To make it 100% clear, the road was there before the pavilion. The Thai King travelled in a horse carriage from Bispgården and a place called Edset on his journey through this part of Sweden. It is said that quite a crowd gathered to see the King on what was supposed to be one of these magical Swedish summer days. The trip took place on a slightly dusty road; despite that, the timing was terrific since rain was avoided. Later, in the city of Sundsvall, his yacht, the Maha Chakri, would bring the king further North to Norrland.
The kingdom of Sweden and Norway, had a related industry to Siam at the time, the forest industry. And the Thai King was interested in the Swedish sawmills. The Thai Kings journey on this road was recognised in the 1940s when the old road was modernised and named Chulalongkorn’s Road.
Chulalongkorn’s interest in Sweden and Norway
During the 1980s, some Thai students at Uppsala University were very interested in finding the King Chulalongkorn Road in Sweden, and after some investigation, they found it.
The first secretary at the Thai embassy Mr Sanit Chomchan was also very interested in the road and proposed to add a road sign with the name written in the Thai language. Furthermore, he also believed that the 100 years jubilee of the King’s visit to Sweden should be observed.
The Thai Pavilion
Mr Sommai Pongruthai, a Thai man in Uppsala, gave a lot of support and helped realise the idea of a sign in the Thai language. Later on, when he brought two monks on a roadtrip to North Cape in Norway, they stopped at Bispgården in Utanede, and an idea for a pavilion was born.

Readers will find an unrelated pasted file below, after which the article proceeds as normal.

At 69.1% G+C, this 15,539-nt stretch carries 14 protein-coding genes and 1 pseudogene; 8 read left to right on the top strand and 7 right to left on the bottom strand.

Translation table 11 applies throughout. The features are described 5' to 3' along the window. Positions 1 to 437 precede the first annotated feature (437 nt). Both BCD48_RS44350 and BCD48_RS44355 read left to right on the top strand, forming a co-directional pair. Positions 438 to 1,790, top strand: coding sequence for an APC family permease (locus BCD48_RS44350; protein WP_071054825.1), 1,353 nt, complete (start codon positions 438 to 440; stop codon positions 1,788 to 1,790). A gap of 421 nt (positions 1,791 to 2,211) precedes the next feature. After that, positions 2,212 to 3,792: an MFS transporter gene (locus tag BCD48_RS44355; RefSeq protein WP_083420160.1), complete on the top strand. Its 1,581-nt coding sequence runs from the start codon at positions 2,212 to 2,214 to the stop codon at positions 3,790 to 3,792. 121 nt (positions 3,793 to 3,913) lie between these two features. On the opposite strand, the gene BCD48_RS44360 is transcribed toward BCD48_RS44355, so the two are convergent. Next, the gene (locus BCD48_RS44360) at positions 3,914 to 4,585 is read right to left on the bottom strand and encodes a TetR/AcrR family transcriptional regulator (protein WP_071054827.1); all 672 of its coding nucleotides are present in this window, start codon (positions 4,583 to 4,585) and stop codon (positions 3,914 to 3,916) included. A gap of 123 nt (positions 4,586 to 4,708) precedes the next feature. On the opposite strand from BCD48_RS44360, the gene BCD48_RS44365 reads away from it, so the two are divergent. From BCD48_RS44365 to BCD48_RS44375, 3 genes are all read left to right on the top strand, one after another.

In 1992, after a Thai traditional dance group from Kampangpaet came here out of curiosity and support of the anniversary, a foundation for the memory of Chulalongkorn’s visit to Sweden was founded.
Funding the Thai Pavilion
The construction expenditure for the pavilion amounted to approximately seven million Swedish Crowns, to which are added decorations of roughly three million Swedish Crowns for, among other things, the gilded spire.
The pavilion was financed through fundraisers and sponsors in Thailand and Sweden. Rama IX -the Thai king of that time, had his artisans make the decorations. Swedish companies were behind the main building.
The pavilion has 75 m2 of floor space. A stone wall of heavy 20 kg stones of Jämtland limestone frames the white gazebo.
14.05, on 19 July 1897, King Chulalongkorn of Siam passed the brook in Utanede. About a hundred years later, construction started, and the Thai Pavilion was inaugurated in 1998. Every year, a flower-laying ceremony is held to honour the Thai King’s memory of the visit here.
The pavilion in Ragunda is a popular tourist sight in Sweden. Around 8000 to 10 000 people visit the pavilion during the summer months. The only Thai pavilion outside of Thailand really stands out in the northern region of Jämtland.
Visit the Thai Pavilion
Here is a link to the Thai Pavilion in Ragunda for information about events and opening hours:
Information and inspiration from Thaipaviljongen.se, Mats Borners Historien om Thailand and Föreningen för Chulalongkorn’s Minne(FCM).
The information today, the pavilion is open from the 24th of May until the 5th of September.
Monday to Friday from 10 am to 3 pm.
Saturday and Sunday from 10 pm until 4 pm.